TOKYO, (AFP) – The trial of the founder of a doomsday cult that attacked the Tokyo subway is at a crossroads with his lawyers saying his mind is in “another world” ahead of a decision that could send him to the gallows.
Asahara, who preached an apocalyptic mix of Hinduism and Buddhism, allegedly ordered the Aum cult to release Nazi-invented sarin gas on rush-hour trains on March 20, 1995, killing 12 people and injuring thousands.
He was sentenced to hang in February last year in Japan’s most closely watched trial.
After the court refused to find Asahara mentally unfit for trial last year, the defense counsel is making a fresh attempt for a retrial and must submit the guru’s own reasons for it by August 31.
But his lawyers say it is impossible to talk to him.
Takeshi Matsui, who is one of two privately appointed lawyers for Asahara, has met him in detention about 110 times since late July last year.
“I used to think he was somewhere near me when he was saying ‘mmm, mmm’ or smirking. But recently I began to think that the more he smirks, the further into another world he is,” he told AFP.
“He may be closer to the real world when he’s silent,” he said. “I feel like saying, ‘Can you please do something, Mr Asahara?'”
The Tokyo High Court said Friday it still believed Asahara was mentally fit and rejected the call to suspend the trial for treatment.
But the court said it planned to look closely at the opinions of psychiatric experts on whether Asahara could stand trial.
If the court again finds Asahara mentally fit and the defense counsel misses the August 31 deadline to seek a retrial, the death sentence would be finalized, barring potential legal technicalities.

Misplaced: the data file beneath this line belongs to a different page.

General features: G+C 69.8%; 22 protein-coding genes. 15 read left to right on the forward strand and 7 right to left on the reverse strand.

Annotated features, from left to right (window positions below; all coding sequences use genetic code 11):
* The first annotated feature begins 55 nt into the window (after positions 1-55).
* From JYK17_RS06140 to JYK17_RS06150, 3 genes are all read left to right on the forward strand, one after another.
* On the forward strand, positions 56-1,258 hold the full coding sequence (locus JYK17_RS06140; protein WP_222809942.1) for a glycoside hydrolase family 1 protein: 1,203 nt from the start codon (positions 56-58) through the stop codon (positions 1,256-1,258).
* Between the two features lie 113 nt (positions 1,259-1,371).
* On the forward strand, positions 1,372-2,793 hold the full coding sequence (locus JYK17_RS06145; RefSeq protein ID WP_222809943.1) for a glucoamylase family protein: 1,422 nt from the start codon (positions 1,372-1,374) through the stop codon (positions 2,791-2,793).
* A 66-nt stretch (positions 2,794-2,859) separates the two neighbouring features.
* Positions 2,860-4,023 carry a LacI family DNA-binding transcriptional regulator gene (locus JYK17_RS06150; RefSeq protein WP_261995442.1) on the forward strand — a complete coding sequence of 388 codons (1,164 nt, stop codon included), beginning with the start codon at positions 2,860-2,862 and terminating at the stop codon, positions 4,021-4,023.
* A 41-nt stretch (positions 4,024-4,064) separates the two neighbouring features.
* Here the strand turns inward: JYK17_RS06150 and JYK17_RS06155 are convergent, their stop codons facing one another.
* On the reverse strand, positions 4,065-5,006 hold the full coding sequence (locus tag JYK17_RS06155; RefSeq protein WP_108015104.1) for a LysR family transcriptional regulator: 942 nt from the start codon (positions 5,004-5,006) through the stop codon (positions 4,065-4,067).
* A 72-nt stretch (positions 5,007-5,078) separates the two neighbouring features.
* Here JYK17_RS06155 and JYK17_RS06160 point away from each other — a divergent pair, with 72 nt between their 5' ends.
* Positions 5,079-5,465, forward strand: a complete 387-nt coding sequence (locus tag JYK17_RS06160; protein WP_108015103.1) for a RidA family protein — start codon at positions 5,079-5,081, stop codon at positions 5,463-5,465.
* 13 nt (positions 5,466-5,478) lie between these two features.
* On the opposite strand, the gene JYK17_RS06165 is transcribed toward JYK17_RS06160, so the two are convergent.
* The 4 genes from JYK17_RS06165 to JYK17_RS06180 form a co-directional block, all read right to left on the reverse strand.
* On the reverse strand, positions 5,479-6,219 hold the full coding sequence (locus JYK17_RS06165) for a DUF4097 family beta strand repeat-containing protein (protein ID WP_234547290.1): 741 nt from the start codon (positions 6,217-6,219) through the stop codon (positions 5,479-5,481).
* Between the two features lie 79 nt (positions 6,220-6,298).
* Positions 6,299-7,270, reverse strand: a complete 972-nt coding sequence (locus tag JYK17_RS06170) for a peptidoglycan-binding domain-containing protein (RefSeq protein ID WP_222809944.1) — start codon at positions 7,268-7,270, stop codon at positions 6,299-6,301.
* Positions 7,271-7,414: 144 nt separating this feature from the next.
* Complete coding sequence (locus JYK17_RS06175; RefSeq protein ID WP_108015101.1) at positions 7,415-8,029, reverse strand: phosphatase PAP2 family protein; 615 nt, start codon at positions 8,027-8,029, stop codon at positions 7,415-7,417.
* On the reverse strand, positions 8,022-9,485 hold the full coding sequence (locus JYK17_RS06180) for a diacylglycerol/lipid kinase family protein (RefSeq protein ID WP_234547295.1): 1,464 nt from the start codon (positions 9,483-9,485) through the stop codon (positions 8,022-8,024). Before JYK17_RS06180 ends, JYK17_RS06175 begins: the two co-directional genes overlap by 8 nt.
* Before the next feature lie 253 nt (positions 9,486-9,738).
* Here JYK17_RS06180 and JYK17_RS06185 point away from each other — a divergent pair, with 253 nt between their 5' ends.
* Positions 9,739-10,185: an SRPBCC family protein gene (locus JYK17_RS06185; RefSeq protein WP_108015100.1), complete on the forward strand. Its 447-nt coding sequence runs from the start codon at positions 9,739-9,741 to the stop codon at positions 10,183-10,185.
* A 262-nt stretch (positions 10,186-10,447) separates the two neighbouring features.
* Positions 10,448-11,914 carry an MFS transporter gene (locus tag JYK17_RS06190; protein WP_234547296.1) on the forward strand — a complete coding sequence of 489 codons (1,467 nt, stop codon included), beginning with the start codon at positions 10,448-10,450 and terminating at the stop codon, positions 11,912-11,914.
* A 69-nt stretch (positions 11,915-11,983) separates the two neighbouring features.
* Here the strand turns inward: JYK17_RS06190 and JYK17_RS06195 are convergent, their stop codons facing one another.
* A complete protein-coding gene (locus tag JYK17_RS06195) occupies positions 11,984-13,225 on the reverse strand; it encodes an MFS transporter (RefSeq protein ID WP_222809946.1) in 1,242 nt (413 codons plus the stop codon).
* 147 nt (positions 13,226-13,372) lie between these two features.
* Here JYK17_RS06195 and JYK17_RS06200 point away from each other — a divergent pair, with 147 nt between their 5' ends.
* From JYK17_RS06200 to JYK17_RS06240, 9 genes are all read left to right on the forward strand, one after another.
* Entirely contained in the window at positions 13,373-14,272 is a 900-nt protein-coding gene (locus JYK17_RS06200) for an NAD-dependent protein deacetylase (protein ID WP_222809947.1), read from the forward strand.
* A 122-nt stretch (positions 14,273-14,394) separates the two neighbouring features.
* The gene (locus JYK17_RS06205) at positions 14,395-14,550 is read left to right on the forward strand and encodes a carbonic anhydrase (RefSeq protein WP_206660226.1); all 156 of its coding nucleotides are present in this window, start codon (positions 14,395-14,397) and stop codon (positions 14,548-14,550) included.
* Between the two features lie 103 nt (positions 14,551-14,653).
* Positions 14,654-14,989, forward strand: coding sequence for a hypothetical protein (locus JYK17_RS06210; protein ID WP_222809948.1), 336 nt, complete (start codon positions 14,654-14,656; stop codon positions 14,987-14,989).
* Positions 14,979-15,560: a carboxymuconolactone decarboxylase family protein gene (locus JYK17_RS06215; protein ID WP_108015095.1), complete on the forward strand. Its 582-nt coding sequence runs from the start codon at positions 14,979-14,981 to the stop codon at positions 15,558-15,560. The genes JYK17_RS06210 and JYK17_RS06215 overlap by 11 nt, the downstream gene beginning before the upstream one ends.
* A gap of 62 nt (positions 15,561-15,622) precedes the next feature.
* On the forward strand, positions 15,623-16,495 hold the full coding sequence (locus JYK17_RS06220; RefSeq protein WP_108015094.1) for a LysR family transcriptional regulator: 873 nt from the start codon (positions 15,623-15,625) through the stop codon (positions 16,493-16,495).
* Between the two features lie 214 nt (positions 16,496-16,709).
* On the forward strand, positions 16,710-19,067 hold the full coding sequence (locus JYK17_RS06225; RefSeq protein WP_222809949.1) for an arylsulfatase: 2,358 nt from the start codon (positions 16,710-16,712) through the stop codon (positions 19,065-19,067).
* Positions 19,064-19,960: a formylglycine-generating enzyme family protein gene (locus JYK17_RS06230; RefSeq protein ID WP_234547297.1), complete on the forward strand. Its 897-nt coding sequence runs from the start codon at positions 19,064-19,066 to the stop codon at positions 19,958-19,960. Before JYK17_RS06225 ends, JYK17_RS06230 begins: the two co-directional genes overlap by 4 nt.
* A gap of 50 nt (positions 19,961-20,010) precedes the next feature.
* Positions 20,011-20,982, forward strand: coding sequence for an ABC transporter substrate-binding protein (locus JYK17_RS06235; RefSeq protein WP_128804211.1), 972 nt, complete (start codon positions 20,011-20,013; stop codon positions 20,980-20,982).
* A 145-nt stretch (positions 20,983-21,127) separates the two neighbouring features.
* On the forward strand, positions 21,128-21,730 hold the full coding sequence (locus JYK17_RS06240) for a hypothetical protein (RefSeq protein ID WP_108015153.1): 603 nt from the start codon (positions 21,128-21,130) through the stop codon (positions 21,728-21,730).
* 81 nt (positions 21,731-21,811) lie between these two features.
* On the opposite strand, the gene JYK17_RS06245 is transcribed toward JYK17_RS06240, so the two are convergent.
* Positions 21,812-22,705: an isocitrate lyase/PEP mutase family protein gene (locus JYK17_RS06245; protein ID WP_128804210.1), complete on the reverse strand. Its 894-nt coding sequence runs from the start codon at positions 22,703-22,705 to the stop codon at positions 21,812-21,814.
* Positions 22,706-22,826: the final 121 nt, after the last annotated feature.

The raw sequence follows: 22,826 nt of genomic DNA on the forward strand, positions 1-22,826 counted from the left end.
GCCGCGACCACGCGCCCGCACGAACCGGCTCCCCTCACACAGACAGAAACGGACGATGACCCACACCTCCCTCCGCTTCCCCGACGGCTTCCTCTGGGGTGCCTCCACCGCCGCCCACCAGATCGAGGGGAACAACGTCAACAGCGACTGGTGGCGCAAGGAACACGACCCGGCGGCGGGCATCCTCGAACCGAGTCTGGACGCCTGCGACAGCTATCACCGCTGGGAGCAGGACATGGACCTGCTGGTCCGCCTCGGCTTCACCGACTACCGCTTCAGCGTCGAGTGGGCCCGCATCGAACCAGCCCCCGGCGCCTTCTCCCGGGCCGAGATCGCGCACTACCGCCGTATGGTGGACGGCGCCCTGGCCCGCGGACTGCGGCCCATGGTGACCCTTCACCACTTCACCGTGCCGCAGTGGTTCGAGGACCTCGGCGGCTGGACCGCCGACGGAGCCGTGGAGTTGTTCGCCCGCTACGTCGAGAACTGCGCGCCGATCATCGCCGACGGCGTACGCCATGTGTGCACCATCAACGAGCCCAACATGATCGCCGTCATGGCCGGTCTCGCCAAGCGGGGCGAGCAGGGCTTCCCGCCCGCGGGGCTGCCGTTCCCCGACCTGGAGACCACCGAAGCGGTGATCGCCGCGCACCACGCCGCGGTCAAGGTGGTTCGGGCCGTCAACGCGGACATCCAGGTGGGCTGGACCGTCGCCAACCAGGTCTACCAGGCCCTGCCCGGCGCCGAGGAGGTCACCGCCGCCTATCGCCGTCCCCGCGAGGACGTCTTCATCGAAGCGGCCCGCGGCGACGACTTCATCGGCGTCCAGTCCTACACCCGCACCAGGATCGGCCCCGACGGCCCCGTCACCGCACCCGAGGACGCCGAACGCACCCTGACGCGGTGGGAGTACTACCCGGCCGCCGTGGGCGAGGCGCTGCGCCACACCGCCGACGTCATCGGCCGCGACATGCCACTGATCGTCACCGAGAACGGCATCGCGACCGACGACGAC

Daughters of Asahara have said their once mesmerizing father had turned into a “doll” in his decade of detention, wearing diapers and mumbling incomprehensibly.
Matsui, who is around Asahara’s age, also said it was “only natural to suspect some sickness if a man my age wears diapers and sits in a wheelchair on a (plastic) blue sheet as a precaution against leakage.”
“There is no national debate over whether he can be tried in such a condition,” he said.
Asahara “has the right not to be deprived of his life,” he said. “He has no means to defend himself at the moment.”
Matsui rejected suggestions the defense team was trying to prolong the trial by publicizing health concerns. But he acknowledged that many of the thousands of victims of the subway attack wanted Asahara to be executed soon.
“I want to wipe him off the face of the earth as quickly as possible,” Shizue Takahashi, whose husband was a subway worker who died in the attack, said earlier this year.
Asahara led 11,400 people in Japan at the Aum sect’s height and security experts warn that hardcore followers still obey his words and follow his rites such as bathing in scalding water and beating one another with bamboo sticks.
The defense unsuccessfully tried to suspend the trial last year by submitting a report by a psychiatrist saying Asahara may be suffering a brain disorder.
But five days before the original January 11 deadline for the lawyers to submit their reasons for appeal, the high court gave an extension until August 31.
In late July, the defense requested that the court suspend the trial and extend the deadline again with a report from a second psychiatrist, who judged Asahara had fallen into “a stupor or a state very close to it” under detention.
The psychiatrist, whose name is withheld from the media but insisted he was judging Asahara neutrally, said in the report it was “difficult to believe he is faking everything.”
The doctor said it would be possible for Asahara to improve if the court let him get help through drugs or therapy.
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